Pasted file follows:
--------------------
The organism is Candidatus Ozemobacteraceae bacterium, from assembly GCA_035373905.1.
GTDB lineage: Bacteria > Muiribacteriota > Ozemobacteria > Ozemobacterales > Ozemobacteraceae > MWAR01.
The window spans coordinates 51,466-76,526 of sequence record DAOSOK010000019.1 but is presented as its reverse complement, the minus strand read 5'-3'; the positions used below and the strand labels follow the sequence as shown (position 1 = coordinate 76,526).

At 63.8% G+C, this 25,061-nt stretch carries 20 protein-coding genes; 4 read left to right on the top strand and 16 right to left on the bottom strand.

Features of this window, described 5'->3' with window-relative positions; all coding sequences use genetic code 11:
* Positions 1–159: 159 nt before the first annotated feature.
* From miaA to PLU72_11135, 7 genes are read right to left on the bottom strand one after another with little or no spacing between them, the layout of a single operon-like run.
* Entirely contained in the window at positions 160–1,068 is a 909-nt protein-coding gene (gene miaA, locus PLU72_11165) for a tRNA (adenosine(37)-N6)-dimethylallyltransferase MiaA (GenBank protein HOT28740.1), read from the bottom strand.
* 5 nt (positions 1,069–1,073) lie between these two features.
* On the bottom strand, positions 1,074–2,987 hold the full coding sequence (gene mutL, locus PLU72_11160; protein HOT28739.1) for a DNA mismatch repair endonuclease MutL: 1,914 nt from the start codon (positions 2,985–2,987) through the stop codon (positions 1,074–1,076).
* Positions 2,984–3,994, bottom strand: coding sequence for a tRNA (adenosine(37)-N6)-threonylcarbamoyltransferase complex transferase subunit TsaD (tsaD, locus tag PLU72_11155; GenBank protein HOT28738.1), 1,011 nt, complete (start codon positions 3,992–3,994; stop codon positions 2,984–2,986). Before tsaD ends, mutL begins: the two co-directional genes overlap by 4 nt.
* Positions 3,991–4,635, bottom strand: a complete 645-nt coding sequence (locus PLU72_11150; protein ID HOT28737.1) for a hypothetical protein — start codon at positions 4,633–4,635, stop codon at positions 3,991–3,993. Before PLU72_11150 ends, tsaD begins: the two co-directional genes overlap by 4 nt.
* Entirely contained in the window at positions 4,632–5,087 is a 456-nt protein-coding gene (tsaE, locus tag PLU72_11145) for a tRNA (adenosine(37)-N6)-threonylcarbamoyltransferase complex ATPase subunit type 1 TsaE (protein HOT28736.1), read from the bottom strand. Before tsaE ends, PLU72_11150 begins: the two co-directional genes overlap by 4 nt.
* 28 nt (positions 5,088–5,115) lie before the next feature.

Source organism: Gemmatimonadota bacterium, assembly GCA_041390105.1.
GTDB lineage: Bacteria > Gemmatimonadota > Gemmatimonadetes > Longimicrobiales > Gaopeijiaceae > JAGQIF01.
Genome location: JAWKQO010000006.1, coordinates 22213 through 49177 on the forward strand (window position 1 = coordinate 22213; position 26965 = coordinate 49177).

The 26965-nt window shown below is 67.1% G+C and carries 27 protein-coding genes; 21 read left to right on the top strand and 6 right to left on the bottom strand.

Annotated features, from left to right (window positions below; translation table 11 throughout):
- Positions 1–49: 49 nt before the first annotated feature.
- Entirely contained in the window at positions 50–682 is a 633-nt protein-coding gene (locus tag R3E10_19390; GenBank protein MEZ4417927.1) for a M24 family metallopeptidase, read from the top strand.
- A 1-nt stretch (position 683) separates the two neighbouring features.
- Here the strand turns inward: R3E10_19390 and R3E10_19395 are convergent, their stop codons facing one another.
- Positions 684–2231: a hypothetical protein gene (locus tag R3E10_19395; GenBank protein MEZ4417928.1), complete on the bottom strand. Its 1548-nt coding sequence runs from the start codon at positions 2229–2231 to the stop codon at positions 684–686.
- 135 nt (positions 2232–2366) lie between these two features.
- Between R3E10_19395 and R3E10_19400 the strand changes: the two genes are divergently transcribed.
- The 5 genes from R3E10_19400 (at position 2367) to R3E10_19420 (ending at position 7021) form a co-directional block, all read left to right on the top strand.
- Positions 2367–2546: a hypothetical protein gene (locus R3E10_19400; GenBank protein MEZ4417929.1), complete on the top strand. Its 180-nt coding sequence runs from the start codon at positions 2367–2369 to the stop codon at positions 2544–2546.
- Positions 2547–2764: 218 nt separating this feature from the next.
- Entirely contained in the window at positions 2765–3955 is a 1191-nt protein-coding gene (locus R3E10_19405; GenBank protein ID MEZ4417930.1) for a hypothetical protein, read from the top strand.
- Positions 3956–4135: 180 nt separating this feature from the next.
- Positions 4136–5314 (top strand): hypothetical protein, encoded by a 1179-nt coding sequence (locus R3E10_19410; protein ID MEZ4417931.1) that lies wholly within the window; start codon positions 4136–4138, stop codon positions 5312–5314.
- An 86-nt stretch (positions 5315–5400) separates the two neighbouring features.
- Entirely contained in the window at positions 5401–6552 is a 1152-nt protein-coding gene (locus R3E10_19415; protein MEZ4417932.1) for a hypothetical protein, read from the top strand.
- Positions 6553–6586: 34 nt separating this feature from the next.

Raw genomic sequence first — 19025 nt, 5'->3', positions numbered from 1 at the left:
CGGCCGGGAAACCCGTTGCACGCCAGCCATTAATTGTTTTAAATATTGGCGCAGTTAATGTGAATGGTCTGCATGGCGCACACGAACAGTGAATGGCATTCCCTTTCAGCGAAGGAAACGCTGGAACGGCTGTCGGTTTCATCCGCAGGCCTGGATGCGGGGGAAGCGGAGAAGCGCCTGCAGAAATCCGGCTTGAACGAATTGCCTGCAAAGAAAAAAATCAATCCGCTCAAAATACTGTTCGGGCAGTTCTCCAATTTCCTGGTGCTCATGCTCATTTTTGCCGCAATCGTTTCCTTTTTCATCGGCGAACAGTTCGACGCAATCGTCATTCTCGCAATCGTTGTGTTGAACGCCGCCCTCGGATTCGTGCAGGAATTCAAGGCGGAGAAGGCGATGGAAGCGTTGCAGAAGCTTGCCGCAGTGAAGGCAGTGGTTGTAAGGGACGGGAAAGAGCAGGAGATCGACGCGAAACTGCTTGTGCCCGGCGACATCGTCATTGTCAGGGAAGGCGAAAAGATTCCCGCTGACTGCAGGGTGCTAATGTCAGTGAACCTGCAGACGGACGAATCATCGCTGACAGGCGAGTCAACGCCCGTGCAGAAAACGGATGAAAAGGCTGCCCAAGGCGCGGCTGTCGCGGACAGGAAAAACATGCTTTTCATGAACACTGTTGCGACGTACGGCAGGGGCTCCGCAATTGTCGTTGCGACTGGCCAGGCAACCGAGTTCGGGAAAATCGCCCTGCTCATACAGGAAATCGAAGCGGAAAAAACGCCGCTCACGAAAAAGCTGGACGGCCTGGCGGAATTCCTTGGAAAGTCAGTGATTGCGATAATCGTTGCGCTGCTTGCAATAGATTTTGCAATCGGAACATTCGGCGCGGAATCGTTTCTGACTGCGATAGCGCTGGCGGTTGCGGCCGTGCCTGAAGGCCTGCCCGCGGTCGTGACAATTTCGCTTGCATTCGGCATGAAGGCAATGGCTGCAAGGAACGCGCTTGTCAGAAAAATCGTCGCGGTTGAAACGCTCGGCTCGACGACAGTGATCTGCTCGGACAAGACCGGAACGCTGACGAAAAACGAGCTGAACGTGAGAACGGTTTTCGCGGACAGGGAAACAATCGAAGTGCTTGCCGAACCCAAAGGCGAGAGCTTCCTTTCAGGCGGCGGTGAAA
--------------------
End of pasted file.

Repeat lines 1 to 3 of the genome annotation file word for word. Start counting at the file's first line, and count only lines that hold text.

The organism is Candidatus Ozemobacteraceae bacterium, from assembly GCA_035373905.1.
GTDB lineage: Bacteria > Muiribacteriota > Ozemobacteria > Ozemobacterales > Ozemobacteraceae > MWAR01.
The window spans coordinates 51,466-76,526 of sequence record DAOSOK010000019.1 but is presented as its reverse complement, the minus strand read 5'-3'; the positions used below and the strand labels follow the sequence as shown (position 1 = coordinate 76,526).